A recent preprint suggests significant extrafollicular B cell activation with an excessive production of antibody-secreting cells (ASCs) in critically ill SARS-CoV-2 patients (34). This mechanism is highly similar to the development and progression of SLE, and these ASC might represent a possible source of the autoantibodies we report here (35, 36). We do not assume that these autoantibodies were already present in predisposed patients prior to infection, because only two patients in our cohort had any clinical history of rheumatic or autoimmune disease. However, in light of our results, there are interesting parallels between the reported epidemiology of severe COVID-19 and the presence of autoantibodies in the general population. Autoantibody titers above 1:80 and 1:160 can be detected in 13.3 and 5% of otherwise healthy individuals (37), reflecting reported proportions of severe (14%) and critical (5%) course of COVID-19 (38). Preliminary reports from the U.S. suggest that the COVID-19-associated death rate among African Americans is significantly higher compared to the general population (39), while at the same time ANA titers in African Americans exceed those of Americans with another ethnic background (40). It would be interesting to screen patients for class I and class II major histocompatibility complex antigens to see whether it is possible to identify patients with an enhanced risk for development of autoantibodies and severe course of the disease.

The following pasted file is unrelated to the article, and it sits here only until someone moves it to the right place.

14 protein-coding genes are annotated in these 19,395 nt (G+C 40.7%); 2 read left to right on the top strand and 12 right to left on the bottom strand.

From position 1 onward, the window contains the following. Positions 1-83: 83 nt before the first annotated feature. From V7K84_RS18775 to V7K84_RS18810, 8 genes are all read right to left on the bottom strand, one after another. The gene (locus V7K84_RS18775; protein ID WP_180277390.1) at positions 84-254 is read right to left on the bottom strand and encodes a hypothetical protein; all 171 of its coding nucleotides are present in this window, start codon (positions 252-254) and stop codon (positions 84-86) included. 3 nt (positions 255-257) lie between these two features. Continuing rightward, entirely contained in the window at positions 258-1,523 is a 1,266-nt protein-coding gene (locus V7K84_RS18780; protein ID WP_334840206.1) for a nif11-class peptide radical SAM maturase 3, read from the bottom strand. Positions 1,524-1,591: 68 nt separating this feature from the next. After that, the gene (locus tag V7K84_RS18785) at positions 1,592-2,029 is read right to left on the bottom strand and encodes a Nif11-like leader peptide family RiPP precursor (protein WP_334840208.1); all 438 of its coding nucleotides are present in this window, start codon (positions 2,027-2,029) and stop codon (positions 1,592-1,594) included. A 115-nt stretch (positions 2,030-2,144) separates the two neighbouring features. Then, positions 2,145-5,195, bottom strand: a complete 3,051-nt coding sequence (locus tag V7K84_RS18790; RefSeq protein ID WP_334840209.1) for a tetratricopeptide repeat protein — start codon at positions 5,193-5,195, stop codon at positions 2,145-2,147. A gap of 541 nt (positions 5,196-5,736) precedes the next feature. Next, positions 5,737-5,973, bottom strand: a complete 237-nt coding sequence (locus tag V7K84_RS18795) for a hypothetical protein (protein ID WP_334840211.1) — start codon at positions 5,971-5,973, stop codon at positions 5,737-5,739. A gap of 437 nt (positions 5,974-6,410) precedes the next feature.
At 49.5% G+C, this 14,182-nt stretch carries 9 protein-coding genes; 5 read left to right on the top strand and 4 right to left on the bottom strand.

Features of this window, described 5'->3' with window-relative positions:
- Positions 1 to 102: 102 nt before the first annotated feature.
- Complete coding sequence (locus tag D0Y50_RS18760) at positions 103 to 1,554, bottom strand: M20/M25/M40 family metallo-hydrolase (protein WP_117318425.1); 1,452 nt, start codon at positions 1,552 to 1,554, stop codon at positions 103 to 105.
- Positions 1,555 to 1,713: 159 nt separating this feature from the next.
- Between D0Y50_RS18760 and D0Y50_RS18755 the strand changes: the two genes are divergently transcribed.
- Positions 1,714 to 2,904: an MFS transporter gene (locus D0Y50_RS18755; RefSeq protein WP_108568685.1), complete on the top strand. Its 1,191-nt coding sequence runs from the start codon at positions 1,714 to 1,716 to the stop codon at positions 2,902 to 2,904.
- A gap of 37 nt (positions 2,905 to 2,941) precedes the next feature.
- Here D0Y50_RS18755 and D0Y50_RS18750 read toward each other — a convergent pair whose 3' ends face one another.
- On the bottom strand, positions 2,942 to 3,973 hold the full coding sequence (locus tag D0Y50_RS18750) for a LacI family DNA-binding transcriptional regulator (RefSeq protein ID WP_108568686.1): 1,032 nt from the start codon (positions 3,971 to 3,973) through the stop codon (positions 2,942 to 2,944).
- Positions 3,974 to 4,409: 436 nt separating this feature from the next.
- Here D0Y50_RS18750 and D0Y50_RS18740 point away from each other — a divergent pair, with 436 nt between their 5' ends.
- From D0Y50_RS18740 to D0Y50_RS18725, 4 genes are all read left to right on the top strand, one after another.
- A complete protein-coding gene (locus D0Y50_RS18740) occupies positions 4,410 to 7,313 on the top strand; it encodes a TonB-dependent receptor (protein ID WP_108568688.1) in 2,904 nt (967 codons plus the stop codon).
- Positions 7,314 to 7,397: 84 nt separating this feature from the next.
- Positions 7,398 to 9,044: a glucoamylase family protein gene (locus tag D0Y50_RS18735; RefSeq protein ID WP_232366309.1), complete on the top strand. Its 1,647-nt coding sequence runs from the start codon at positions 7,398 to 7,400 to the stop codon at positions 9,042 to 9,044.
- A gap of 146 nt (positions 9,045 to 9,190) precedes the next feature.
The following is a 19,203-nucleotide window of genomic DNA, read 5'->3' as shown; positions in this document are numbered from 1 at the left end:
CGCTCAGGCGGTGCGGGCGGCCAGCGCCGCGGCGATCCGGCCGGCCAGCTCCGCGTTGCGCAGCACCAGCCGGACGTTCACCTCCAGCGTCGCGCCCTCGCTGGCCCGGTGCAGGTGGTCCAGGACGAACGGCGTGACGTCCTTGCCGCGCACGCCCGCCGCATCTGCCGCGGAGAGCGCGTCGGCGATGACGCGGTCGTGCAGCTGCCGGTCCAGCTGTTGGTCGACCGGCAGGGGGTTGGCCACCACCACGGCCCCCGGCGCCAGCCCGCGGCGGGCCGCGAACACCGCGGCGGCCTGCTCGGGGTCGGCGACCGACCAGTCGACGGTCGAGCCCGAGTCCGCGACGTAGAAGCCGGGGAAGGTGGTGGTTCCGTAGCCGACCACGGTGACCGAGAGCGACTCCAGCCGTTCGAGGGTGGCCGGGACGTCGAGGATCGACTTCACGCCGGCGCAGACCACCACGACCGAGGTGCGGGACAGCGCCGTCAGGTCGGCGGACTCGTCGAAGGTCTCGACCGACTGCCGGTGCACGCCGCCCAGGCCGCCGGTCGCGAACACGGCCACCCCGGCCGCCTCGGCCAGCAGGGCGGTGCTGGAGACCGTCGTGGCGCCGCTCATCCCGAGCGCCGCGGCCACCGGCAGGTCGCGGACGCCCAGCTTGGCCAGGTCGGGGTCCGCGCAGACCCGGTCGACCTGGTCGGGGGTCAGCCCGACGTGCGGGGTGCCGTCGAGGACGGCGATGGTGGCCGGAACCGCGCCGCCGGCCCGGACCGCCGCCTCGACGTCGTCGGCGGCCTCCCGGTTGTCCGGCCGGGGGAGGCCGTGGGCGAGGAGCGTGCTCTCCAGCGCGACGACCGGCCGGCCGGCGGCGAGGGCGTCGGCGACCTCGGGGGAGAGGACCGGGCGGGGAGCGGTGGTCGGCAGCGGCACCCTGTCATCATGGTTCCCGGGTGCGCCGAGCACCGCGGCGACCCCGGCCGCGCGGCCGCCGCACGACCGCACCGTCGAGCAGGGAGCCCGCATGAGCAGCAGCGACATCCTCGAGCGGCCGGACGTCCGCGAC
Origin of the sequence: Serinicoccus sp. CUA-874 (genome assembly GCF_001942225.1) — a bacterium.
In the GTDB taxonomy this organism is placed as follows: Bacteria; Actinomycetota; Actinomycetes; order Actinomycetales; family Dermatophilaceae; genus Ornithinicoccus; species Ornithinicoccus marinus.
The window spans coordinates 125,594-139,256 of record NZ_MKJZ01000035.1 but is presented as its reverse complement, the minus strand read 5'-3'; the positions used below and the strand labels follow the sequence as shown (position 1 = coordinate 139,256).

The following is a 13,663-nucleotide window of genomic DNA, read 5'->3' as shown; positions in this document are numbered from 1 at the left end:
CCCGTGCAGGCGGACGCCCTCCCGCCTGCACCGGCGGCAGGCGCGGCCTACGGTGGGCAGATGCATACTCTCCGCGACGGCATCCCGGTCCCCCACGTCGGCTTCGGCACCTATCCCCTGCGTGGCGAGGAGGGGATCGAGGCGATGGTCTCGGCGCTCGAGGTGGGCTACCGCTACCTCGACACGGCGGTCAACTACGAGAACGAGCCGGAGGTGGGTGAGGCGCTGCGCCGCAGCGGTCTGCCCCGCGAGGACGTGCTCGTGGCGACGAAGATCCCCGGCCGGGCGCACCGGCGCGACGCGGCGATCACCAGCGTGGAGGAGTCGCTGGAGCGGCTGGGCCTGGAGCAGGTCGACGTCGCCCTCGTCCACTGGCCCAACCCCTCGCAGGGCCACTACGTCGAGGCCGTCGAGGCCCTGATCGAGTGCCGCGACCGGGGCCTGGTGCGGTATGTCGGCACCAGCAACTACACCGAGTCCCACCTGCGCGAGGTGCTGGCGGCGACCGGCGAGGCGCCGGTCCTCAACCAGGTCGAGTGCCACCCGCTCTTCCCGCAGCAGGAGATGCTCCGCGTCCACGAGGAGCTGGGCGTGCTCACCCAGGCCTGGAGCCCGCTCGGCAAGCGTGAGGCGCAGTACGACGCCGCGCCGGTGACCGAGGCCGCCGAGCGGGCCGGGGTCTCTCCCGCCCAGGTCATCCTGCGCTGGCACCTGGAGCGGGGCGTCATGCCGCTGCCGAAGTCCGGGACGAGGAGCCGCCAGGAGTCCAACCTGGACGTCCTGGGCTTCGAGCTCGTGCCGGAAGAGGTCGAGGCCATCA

There is an ongoing debate with regard to a possible dysregulation of the immune system by SARS-CoV-2, and it has been discussed whether anti-inflammatory drugs might be beneficial to prevent potentially harmful hyperinflammation (41). Our hypothesis of SARS-CoV-2-induced immune dysregulation closely correlates with results from the Wuhan cohort reported by Wu et al., in which methylprednisolone treatment was associated with a more favorable outcome among the patients who had already developed ARDS (19). A recent report from Japan described high anti-SSA/Ro antibody titers in two patients with severe COVID-19 pneumonia, one of which responded well to corticosteroid therapy (42). Moreover, first results from the UK RECOVERY trial (EudraCT 2020-001113-21, press release from Oxford University on June 16, 2020) indicate a significant benefit for dexamethasone, a drug that is also in use for the treatment of SSc, in mechanically ventilated patients. It would furthermore be interesting to evaluate if patients with SLE-like ANA pattern (anti-ds-DNA) profit from hydroxychloroquine, while patients with an SSc-like ANA pattern (anti-Scl-70, anti-CENP) might respond to cyclophosphamide. In line with that, one case report described a mild clinical course of COVID-19 in patient with established anti-Scl-70-positive SSc under treatment with the anti-interleukin (IL) 6 receptor blocker tocilizumab (43). The correct timing and dosing for any immunosuppressive or anti-fibrotic treatment approach in response to a viral infection however remains unclear.